I also thoroughly enjoyed Thank You for Your Service. It’s a potent, compelling book that chronicles the struggles of (mostly recent) veterans and their families due to time served at war. And Women & Power connected many dots for me as far as exactly how deeply rooted in history misogyny is, specifically in ancient Greek and Roman literature and art.

Besides starting and finishing these four, I also started Fire and Fury, the new barn-burner on the current executive administration in the U.S.; Dark Money, my first pick for my TBR Challenge 2018; and Otis Redding: An Unfinished Life just for fun. Anthony and I also chose our next book club read, The Left Hand of Darkness to honor the life of Ursula K. Le Guin, and I’m a few chapters in but I’m afraid this one might be lost on me… we’ll see. Next up in February I’d like to choose books by black authors to honor Black History Month, so I have HomegoingPushout, and We Were Eight Years in Power in my sights.

How is your reading going so far in 2018?

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thank you for your service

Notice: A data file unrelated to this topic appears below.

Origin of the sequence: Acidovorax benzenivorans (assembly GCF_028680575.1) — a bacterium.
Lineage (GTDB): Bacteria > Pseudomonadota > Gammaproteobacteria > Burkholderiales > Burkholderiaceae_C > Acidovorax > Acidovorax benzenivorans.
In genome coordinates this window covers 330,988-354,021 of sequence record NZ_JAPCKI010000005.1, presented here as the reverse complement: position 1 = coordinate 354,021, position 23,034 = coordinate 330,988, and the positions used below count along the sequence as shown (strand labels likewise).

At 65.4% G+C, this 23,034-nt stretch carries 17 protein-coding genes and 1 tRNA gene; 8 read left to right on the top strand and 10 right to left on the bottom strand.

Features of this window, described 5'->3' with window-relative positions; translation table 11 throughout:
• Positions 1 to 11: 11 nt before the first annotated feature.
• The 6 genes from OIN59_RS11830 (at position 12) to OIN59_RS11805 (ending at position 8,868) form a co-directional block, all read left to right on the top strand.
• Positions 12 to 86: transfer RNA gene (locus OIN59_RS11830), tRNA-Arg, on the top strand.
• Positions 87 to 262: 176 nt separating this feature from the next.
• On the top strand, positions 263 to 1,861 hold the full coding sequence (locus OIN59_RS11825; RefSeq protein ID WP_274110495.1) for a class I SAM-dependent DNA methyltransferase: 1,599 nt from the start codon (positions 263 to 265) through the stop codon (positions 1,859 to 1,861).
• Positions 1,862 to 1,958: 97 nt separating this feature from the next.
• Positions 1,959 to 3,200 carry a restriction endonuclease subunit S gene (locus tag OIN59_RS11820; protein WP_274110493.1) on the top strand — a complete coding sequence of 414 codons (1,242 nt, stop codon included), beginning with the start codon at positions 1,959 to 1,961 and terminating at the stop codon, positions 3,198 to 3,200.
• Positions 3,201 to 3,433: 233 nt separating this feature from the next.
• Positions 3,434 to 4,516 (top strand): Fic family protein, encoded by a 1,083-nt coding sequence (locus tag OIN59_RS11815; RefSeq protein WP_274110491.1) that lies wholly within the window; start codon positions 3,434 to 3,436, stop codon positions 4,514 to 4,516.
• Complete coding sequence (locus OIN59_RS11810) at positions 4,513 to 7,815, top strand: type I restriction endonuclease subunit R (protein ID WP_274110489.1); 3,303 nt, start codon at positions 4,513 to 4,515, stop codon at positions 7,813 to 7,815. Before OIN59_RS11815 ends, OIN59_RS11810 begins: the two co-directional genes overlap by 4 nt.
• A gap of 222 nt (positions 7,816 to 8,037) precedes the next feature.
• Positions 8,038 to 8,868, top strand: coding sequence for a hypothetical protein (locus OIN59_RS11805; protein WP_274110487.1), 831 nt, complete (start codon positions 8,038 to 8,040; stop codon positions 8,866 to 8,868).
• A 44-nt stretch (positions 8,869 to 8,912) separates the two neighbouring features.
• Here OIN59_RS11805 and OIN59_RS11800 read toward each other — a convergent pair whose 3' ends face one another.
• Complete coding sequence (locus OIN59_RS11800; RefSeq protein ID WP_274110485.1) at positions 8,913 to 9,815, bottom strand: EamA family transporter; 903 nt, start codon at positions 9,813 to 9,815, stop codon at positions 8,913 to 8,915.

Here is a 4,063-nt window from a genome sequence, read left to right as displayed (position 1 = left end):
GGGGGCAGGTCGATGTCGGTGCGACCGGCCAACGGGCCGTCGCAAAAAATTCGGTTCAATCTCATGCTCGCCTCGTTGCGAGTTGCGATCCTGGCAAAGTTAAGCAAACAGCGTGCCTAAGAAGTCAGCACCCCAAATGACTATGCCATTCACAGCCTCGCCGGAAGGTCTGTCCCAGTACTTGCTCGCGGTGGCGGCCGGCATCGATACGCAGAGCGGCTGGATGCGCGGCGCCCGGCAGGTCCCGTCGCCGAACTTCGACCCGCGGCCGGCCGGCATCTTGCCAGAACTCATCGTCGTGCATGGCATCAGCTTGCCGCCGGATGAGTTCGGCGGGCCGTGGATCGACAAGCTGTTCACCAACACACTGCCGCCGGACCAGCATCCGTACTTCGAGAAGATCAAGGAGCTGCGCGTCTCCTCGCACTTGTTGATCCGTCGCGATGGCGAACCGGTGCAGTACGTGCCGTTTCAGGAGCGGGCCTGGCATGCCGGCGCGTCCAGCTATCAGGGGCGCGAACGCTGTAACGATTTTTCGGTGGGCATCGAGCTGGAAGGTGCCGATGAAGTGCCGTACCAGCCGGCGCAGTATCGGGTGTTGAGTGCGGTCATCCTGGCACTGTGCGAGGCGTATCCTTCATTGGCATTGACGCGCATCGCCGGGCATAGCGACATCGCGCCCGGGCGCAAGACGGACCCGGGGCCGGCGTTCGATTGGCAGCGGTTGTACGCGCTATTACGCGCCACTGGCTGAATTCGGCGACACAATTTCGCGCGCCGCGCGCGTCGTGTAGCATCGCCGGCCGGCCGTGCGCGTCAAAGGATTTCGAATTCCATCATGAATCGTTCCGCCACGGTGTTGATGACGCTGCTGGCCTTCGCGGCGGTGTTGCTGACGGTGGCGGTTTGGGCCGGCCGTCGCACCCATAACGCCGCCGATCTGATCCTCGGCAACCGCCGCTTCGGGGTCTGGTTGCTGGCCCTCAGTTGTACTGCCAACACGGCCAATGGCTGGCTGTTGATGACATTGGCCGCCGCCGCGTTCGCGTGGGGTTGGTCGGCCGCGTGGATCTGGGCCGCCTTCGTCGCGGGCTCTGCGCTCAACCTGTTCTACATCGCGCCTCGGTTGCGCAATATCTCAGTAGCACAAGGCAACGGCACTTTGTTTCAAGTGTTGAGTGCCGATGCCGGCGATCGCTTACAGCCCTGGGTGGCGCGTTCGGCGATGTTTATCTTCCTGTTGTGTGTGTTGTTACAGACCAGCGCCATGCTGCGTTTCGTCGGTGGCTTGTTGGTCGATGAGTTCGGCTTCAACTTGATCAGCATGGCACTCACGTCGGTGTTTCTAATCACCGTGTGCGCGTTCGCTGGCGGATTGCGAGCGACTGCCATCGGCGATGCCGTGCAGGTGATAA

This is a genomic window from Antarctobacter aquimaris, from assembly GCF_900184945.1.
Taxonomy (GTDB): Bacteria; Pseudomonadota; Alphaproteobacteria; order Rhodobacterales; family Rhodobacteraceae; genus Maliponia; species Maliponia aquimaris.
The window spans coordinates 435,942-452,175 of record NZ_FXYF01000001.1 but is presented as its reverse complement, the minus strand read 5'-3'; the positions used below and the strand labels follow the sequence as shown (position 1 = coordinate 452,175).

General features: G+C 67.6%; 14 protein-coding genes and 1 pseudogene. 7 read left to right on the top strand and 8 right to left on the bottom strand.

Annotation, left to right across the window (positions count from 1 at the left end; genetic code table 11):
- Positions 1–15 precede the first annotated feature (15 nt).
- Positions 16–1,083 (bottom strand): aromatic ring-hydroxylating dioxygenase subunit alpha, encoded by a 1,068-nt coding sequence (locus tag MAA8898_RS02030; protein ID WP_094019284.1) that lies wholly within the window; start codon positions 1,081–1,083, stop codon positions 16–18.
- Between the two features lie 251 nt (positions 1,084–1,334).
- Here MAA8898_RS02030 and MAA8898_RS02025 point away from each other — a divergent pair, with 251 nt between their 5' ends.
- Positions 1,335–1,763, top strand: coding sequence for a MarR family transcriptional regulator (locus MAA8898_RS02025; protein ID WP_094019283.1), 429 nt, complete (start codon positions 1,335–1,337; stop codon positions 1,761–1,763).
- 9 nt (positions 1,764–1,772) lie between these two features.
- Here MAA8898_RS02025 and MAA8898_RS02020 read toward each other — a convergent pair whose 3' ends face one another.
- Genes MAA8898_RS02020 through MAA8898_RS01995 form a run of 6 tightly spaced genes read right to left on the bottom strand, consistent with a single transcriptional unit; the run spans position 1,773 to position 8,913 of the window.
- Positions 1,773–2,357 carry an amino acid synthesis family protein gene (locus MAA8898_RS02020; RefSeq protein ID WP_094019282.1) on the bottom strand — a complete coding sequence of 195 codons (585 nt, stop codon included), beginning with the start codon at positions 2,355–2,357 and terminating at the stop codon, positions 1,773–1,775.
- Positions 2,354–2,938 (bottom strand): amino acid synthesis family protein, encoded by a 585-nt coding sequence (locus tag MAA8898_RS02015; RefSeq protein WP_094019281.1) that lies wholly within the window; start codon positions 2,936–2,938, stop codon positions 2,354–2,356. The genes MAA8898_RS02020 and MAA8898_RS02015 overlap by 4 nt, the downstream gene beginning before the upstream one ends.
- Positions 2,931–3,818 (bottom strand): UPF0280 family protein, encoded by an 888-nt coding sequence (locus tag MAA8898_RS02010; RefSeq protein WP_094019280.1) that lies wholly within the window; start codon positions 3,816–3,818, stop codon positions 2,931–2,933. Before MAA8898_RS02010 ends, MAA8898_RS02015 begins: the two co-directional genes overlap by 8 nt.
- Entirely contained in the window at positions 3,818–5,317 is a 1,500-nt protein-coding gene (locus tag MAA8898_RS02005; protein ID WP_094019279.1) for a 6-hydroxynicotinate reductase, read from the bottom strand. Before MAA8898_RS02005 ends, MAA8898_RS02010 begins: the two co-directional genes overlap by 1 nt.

I had been hesitant about reading Thank You for Your Service by David Finkel even though I’m always interested in war and military stories/history. It just seemed like a pretty bleak read, and while it’s an excellent book, it’s definitely not a feel-good one:

In the ironically titled Thank You for Your Service, Finkel writes with tremendous compassion not just about the soldiers but about their wives and children. Where do soldiers belong after their homecoming? Is it reasonable, or even possible, to expect them to rejoin their communities as if nothing has happened? And in moments of hardship, who can soldiers turn to if they feel alienated by the world they once lived in? These are the questions Finkel faces as he revisits the brave but shaken men of the [US 2-16 Infantry Battalion that was stationed in Baghdad].